What We Do In The Shadows - Colin's Promotion - Review By Borislava Todorova (May 19, 2020, 7:00 pm) What We Do In The Shadows


With ‘Colin’s Promotion’, What We Do in The Shadows takes us for a spin in the world of one of the recurring and fascinating side characters – Colin.

The episode starts with him in his element: in an otherwise soul-sucking office job, where he excels due to his need to emotionally drain people. Having a safe office job that he doesn’t necessarily understand is actually a perfect opportunity for him to feed, but everything changes when he is offered a promotion.

Taking a look at the show’s world from the point of the view of the energy vampire is a refreshing change of pace and will undoubtedly deliver its sad moments packaged in a veneer of hilarity as usual.

The initial scenes of the episode serve to get the audience to feel bad about Colin – his human colleagues are lightly intimidated by him (probably by subconsciously understanding what he does to them), while his vampire roommates are also mean to him.

However, as the action unfolds, it soon becomes clear what a force to be reckoned he really can be. In a way, the plot transcends the episode and reaches us, as he plays with our emotions, we feel bad for him, and he grows more powerful.

Before he starts to feed more and more, a little pause allows us to appreciate the house’s incredible décor, as well as the art in it. We learn that Nadja was actually depicted in Picasso’s Guernica, and still keeps the section with her face on it.

What’s so beautiful about the show is that it features so many Easter eggs, but in its own chaotic style, it doesn’t gently hint at them, but rather forces the eye to look at them and linger on, contemplating a fantastical parallel world to ours.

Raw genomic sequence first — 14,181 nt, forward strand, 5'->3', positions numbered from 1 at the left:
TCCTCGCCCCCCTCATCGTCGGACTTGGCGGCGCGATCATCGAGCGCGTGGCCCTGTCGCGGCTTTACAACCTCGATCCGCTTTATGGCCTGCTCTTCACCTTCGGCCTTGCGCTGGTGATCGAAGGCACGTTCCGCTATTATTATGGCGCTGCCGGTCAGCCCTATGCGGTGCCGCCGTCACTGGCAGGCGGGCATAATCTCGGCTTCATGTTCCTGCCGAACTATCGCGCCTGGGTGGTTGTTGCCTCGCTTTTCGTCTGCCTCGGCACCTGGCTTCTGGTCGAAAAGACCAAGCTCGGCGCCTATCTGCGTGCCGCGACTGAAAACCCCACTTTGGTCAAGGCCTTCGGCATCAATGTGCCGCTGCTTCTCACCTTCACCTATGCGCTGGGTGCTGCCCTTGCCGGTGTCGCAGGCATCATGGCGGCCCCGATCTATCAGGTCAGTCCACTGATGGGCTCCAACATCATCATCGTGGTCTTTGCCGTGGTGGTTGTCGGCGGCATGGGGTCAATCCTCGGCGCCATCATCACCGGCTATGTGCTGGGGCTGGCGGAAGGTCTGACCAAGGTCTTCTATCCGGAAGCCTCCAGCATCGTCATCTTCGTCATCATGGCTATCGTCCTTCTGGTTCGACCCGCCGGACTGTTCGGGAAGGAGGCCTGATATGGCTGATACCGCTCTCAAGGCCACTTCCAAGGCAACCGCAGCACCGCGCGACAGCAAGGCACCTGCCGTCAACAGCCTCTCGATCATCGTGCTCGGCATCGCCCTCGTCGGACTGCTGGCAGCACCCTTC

However, as Nadja and Nandor descend into an argument as she finds out he burned down her village, we experience the heights which an energy vampire can reach.

Colin grows so powerful he can simply drain his roommates and colleagues with just a look or a gesture. Even Nandja, Nandor and Laszlo, normally so energetic it’s antithetical to their vampiric existence, cannot resist him and are forced down to the chairs. Luckily, his power is what brings him down – he manages to duplicate himself, but his clones end up draining his own energy and bringing him down.

The twist in the end, though delivered funny, returns the level of sympathy we initially feel for Colin. As they are burying him and saying their parting words, he awakes and reveals it was all a ploy to get them to say what they really think of him, to the expected groans.

The act of presenting miserable moments as irreverently as that is what What We Do in The Shadows does best. Though Colin’s inner world is unlikely to be given centre stage again, the show’s universe is all the better for it.